I thought Chelsea’s defeat to Shakhtar last night was quite interesting from a tactical point of view; the systems being used were almost identical, and I think everything which the Ukrainians did well, gave this Chelsea side clear indication as to ways in which they can improve.

Both teams played 4-2-3-1, with one fairly fixed holding midfielder alongside a more mobile and energetic box-to-box player. They also both used three attacking midfielders (none of whom were naturally wide players) behind a centre forward who had licence to roam anywhere in the final third. So with the two teams lining up with almost exactly the same formation, how is it the side with the more talented squad were so easily outplayed?

Well, the main reason is obviously the experience this Shakhtar team has of using a narrow 4-2-3-1 system. I think we’ve all noticed recently that it certainly isn’t an especially easy one to employ. It requires everyone to work hard and be disciplined in moving the ball forwards quickly, but also getting back to defend as team quickly as well. That’s one area where Shakhtar easily bested us last night – they were able to defend their flanks in numbers, whist none of Mata, Oscar or Hazard instinctively dropped back to support the full back when we lost possession – that’s something each of them needs to sort out.

 

Key Battles on the Pitch:

Fernandinho vs Ramires: This was probably the most interesting contest. Ramires played well but Fernandinho was just a cut above – probably the best player on the pitch. Ramires was supposed to start the game on the right wing but Lampard’s injury forced him back into midfield. This is the role we need him to master. If he can then I think he’ll become unquestionably our most important player – someone to not only win the ball in midfield but initiate counter attacks and get the ball quickly up to the front four, while they have enough time and space to hurt the opposition.

Willian, Texeira & Mkhitaryan vs Mata, Oscar & Hazard: So far, only good things have been said about our triumvirate of playmakers and rightly so. They’re still all so young and have barely played together at all. Shakhtar’s forwards may not be as gifted but they showed clearly the importance of cohesiveness and having knowledge of each other’s game. So far this year our attacks have been based on improvisation and imagination. We’ve scored mainly via moments of individual brilliance, as opposed to tap-ins off the back of long, intricate and well worked passing sequences. Which, I’ll be honest, doesn’t bother too much at this stage. For the Chelsea ‘Mazacar’ to look this good after playing together only 7 times, it’s almost certain that after 70 collective appearances, they’ll be something to behold. They’ll be, like this Shakhtar forward line, a devastating attacking unit, rather than just 3 world class individuals.

 

Listening to TalkSport last night, a lot Chelsea fans kept phoning in with the same two concerns after the game, and couldn’t help but agree:

1)      The performance of Torres – who in spite of picking up so many great positions and stretching the Shakhtar the defence so effectively was as lamentably slow and indecisive with his decision making as ever. Off the ball, Torres is the perfect striker for this system, but it seems if he’s given any time at all to go against his instincts these days, then he will. I still choose to support Torres and think he can contribute a sizable number of goals this term, but a new big-money forward arriving in January is looking more likely by the week.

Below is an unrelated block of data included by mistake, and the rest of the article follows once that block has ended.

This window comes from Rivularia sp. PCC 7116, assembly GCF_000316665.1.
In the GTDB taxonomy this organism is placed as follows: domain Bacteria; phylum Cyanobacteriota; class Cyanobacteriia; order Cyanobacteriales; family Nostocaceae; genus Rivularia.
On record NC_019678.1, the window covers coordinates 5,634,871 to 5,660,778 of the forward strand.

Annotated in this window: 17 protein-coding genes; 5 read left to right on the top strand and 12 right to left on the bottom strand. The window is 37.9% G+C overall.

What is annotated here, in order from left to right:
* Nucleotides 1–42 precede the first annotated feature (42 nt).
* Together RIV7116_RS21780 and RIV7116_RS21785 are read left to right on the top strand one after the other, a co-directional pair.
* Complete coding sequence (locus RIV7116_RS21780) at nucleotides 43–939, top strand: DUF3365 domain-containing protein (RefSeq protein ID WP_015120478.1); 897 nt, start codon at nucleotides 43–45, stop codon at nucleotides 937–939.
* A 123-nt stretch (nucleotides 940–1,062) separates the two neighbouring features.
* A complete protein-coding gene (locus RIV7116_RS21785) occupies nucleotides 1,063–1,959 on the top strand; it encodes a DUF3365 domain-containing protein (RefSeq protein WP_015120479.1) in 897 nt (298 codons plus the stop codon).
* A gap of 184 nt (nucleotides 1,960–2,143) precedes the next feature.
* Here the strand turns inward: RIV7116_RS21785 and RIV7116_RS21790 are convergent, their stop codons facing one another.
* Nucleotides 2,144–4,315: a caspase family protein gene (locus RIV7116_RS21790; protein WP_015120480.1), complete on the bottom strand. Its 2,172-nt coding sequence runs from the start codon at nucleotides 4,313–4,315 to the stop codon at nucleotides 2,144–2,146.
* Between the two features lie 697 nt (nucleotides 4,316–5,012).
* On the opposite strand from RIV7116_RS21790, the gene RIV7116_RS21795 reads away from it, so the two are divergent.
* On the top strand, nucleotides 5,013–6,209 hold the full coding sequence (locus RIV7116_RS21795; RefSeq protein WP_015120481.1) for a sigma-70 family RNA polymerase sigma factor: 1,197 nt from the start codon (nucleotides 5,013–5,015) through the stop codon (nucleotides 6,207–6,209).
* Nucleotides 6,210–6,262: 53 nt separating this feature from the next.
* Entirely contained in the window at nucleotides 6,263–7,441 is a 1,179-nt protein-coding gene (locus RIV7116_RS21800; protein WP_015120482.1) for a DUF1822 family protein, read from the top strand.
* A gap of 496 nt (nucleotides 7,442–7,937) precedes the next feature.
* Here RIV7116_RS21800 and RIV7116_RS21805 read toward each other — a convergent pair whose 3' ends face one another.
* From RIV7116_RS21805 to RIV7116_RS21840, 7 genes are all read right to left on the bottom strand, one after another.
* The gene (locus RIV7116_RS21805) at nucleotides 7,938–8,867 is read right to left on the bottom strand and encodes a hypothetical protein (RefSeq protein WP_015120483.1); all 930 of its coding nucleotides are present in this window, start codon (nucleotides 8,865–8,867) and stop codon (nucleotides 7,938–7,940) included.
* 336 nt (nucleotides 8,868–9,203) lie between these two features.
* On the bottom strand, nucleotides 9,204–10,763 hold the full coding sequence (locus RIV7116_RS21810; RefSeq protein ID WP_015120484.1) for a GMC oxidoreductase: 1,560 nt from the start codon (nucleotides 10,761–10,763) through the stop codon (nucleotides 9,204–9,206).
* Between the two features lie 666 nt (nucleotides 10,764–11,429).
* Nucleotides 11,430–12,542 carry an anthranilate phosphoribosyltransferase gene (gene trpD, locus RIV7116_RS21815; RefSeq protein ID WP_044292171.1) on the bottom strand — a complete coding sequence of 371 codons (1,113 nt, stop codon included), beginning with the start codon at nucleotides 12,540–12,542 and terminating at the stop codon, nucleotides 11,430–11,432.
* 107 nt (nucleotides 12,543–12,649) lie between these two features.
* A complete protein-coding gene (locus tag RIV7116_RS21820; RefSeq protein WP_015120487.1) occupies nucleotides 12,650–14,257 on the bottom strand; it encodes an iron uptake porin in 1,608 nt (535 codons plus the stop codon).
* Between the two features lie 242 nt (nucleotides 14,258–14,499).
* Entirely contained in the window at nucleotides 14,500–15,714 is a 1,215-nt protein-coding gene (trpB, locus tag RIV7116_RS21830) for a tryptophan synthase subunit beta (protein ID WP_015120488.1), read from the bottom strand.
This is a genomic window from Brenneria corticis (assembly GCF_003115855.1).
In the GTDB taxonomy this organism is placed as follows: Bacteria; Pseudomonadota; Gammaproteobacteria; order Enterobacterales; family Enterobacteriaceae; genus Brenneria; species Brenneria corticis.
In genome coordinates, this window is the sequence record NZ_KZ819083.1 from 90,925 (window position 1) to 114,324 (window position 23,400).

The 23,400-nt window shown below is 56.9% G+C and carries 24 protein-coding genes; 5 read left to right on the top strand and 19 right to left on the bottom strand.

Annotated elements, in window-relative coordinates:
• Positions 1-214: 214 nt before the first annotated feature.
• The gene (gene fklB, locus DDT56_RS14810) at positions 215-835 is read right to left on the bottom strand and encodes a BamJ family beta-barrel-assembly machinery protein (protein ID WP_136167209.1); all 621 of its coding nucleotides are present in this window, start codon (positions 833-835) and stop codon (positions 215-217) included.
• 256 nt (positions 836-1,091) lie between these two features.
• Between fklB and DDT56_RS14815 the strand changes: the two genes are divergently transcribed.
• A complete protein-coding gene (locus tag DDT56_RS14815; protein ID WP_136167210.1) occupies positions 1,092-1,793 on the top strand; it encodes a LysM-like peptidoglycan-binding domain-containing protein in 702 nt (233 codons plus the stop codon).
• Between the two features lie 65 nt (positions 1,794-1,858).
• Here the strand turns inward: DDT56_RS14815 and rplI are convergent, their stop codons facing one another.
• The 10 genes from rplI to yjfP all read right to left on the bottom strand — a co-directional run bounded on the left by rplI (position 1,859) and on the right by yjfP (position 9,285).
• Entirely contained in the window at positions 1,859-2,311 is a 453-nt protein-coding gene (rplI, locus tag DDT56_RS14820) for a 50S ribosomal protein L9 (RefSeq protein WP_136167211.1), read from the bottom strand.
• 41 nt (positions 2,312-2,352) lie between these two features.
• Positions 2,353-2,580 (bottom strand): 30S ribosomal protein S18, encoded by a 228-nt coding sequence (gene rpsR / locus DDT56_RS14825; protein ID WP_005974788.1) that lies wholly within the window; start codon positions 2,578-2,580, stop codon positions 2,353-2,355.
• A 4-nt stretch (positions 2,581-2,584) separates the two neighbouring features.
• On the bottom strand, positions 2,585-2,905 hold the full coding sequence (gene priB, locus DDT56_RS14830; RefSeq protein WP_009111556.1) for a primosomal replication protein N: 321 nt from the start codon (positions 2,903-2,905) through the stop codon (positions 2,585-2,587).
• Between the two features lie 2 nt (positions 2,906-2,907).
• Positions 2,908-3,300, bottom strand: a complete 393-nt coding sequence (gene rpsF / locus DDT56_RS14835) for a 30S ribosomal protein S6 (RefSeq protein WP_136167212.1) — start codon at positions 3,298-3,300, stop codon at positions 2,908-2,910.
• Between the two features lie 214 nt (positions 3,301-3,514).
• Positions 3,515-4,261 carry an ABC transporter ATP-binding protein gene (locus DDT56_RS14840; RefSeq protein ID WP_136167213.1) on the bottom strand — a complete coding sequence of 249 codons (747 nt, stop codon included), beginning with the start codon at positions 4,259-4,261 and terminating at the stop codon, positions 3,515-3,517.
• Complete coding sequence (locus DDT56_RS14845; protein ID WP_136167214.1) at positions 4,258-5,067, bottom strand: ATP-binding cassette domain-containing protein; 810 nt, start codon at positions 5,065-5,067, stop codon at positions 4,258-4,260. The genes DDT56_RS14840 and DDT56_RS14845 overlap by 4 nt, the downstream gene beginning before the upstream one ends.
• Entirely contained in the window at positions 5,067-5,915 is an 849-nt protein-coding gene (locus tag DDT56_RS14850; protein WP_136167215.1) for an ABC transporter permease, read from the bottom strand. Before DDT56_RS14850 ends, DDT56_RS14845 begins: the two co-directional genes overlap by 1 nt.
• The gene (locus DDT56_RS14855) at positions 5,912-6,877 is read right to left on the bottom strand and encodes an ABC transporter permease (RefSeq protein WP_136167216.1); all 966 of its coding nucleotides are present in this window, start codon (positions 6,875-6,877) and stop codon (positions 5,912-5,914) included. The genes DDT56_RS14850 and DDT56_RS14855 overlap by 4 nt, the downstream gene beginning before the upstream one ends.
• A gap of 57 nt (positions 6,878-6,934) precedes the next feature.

2)      Chelsea’s poor penalty box defending – with the emphasis taken off defence with this new-look side and placed on attack, it’s only to be expected we’d concede more goals, and so far in the league, I think we’ve done well to only concede six in eight. At times though we haven’t looked nearly solid enough at the back and I think it’s hard to understand why, given the individual quality of all our defenders and the length of time they’ve been playing together.

Personally I believe that as the attacking cohesiveness of the side develops so will our ability to defend as a unit and remain compact for 90 minutes. I also think the relatively poor form of David Luiz and John Terry isn’t helping. Cahill could easily find himself back in the first XI, even after Terry’s ban, with a good run of performances this coming fortnight.

 

With regards to how the group looks now, I’d say Shakhtar are definitely the favourites to finish first. We absolutely have to beat the Ukrainians at home. We can’t be relying on Nordsjaellend to do us any more favours and we don’t want to need a win away at Juventus either. If last year’s campaign taught us anything though, it’s ‘bet against Chelsea progressing at your peril’.

 

Looking ahead to Sunday, I think we should expect another frantic, pretty shapeless game of football against a Manchester Utd team who are defending dreadfully at the minute. With an aging, out of form Rio Ferdinand, playing on the right next to Rafael da Silva (who doesn’t seem to like defending very much) there will be a lot of opportunity to hurt them down that flank – as Spurs showed a few weeks ago. Their forwards are all in form however, with Rooney, Van Persie and Welbeck all scoring against Stoke last week. We could be seeing a lot of goals that afternoon.

Clarky’s top tip: Take all Utd and Chelsea defenders out of your fantasy team.

 

KTBFFH

@MatthewClark46

What am I? A highly evolved male primate from England. A 21 year old accounting graduate. A lover of classic literature and European football. Keen blogger and essayist. Wannabe polemicist. Leftist. Humanist. Atheist. Scorpio. Always up for a debate. Gravatar: Christopher Hitchens/